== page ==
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10 Traditional Spanish Soups You Must Try

With these Spanish soups, you can experience real Spanish flavor. These filling soups—from gazpacho to veggie to chickpea stew—are hard to beat!

10 Best Spanish Soups

When someone asks you about the traditional meals of Spain, Spanish soups might not be the first thing that comes to mind.

Even so, you've undoubtedly tried a couple of the most well-known ones or at least heard of them. They're also excellent.

I made an effort to compile ten of the best and most well-known Spanish soups for this list.

Use these recipes if you've already tried them to make them again. You're in for a tremendous treat if you haven't.

1. Fabada

You'll like fabada if you like pork and beans or white beans and bacon because that's essentially what it is.

White beans, a ham hock, Spanish chorizo, bacon, and water are the only ingredients needed, and it only takes around two hours to prepare. You can leave it alone to cook without much assistance from you.

It has a lot of protein and, because of the beans, it also has a lot of fiber.

However, it has a lot of calories, so if you're watching your weight, you might want to treat yourself to this very sometimes.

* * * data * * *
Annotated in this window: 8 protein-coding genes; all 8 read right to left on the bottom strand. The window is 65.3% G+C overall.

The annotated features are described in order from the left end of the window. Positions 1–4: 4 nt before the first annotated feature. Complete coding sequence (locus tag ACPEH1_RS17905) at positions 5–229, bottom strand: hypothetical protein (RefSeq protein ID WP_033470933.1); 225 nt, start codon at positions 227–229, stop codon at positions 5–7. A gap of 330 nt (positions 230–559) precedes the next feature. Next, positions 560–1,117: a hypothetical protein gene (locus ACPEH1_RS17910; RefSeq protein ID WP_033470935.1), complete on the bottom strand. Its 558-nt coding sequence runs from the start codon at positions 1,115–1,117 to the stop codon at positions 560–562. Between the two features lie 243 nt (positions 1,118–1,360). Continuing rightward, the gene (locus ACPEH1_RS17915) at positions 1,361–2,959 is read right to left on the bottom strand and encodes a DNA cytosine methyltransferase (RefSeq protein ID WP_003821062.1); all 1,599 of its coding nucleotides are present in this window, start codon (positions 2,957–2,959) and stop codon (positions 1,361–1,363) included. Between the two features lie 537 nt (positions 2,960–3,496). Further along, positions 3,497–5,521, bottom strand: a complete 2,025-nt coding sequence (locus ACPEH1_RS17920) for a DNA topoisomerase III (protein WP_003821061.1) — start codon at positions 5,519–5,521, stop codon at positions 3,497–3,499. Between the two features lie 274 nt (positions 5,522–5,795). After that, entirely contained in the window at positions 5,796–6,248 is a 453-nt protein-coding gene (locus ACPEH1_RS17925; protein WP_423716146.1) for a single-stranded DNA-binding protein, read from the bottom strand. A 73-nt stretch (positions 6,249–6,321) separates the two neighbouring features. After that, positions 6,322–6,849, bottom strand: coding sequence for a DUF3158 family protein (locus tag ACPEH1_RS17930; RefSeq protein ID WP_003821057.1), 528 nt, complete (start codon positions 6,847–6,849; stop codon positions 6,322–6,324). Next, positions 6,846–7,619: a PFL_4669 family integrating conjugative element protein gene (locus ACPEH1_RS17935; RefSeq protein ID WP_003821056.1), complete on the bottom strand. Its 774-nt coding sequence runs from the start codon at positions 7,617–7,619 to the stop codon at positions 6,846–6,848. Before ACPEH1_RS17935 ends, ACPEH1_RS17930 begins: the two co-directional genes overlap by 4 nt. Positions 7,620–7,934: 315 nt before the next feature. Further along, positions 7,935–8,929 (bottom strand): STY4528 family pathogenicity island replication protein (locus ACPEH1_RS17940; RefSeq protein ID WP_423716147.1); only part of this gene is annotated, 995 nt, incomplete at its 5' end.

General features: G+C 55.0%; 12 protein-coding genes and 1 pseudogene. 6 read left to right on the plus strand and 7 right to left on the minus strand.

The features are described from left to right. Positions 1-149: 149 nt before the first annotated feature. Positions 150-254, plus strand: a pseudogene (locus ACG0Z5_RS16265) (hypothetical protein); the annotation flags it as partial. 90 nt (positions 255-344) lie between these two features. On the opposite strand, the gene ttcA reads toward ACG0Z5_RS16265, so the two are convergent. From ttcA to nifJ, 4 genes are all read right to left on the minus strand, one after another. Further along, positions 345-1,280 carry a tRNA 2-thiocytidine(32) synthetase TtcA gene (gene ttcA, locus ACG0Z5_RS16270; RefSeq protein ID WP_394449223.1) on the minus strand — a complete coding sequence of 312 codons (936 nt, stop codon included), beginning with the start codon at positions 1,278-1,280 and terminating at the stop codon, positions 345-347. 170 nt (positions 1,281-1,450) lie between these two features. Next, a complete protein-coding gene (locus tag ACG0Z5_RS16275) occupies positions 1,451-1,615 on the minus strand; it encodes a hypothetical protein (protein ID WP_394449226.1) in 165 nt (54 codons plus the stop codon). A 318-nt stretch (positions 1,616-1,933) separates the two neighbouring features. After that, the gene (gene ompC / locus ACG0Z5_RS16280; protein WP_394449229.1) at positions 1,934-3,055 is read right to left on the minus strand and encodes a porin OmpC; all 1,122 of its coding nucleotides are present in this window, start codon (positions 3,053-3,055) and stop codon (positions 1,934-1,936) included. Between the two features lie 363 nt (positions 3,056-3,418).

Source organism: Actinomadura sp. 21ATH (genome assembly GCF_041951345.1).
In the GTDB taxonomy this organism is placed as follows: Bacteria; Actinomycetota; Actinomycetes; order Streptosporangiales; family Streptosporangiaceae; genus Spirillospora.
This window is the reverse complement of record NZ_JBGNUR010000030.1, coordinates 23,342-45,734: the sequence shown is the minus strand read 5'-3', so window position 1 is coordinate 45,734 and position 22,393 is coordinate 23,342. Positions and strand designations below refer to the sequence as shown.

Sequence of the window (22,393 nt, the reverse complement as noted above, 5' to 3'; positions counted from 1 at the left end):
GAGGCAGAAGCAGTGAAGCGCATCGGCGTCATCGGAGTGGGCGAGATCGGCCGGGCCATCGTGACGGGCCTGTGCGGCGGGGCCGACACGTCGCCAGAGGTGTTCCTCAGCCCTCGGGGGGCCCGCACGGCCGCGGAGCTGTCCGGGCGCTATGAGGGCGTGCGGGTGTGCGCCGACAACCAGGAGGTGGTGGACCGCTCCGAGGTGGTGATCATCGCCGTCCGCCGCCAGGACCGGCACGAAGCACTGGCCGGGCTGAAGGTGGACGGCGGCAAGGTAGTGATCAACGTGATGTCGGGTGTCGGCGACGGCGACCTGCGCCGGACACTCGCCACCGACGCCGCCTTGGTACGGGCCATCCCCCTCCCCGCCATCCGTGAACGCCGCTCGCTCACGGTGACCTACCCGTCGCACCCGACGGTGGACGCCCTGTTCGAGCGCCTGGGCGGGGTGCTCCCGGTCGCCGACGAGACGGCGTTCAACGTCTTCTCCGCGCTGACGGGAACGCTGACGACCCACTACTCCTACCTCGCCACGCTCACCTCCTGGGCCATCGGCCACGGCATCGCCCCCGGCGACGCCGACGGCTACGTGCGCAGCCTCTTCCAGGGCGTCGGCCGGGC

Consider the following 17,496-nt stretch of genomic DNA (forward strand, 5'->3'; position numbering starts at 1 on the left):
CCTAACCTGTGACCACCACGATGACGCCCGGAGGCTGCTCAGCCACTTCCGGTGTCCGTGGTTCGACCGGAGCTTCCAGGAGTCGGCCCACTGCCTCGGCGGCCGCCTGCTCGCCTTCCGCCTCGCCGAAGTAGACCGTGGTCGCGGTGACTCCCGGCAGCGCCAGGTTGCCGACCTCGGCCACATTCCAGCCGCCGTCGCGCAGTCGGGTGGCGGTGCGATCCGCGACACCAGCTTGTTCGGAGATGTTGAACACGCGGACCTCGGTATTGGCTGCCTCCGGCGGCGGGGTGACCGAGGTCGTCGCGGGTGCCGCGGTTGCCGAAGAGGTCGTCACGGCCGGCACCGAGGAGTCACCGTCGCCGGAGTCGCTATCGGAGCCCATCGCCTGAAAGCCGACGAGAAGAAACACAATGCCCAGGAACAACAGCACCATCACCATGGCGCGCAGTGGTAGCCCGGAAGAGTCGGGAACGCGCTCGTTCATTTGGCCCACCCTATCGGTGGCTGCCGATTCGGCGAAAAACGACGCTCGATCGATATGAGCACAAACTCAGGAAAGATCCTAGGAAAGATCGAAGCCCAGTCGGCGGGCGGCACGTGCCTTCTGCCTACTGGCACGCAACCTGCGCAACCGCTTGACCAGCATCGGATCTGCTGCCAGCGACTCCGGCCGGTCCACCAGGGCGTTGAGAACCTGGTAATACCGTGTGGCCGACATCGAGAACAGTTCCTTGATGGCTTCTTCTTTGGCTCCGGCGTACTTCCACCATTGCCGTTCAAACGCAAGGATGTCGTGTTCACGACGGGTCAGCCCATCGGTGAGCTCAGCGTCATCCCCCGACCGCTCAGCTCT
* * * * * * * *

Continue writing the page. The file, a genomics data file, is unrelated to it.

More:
2. Caldo Gallego

Galicia, Spain's national cuisine, caldo gallego, is as dissimilar to gazpacho as it is possible to get.

It involves cooking, which takes around 90 minutes in total, and is obviously neither vegetarian or vegan-friendly.

However, despite how easy it is to make, it is delicious.

You'll need white beans, water, ham, beef, pork fat, turnip leaves, potatoes, salt, and white beans to make it.

 

3. Spanish Lentil Soup

Lentil soup from Spain is somewhat similar to lentil soup from other parts of the world.

It contains a lot of vegetables, including potatoes, onions, tomatoes, carrots, and fiber-rich lentils.

On top of a tasty base of vegetable broth, garlic, olive oil, and spices, you'll add all of that.

Add some Spanish sausages as well if you don't care about keeping it vegetarian-friendly and you want to up the protein.

In either case, you're certain to like it.

 

4. Canary Islands Cilantro Soup (Caldo de Papas)

The fact that some people have a gene that makes cilantro taste like soap to them crushes my heart because cilantro is one of my favorite foods. I recently found that some people had this gene.

This cilantro soup is made with potatoes, rice, green peppers, onions, tomatoes, garlic, bouillon, sea salt, paprika, and olive oil.

This warm cilantro soup might be a better choice if you want vegetable-packed soup but can't bring yourself to try chilly gazpacho.

 

5. Spanish Vegetable Soup (Menestra de Verduras)

For those of us who prefer a nice hot cup of vegetable soup after a long, difficult day, Spanish vegetable soup, also known as menestra de verduras, is another warm, satisfying option.

Carrots, green beans, artichoke hearts, peas, turnips, Serrano ham, yellow onions, flour, olive oil, and salt are required in the recipe.

However, you can use any fresh, in-season vegetables.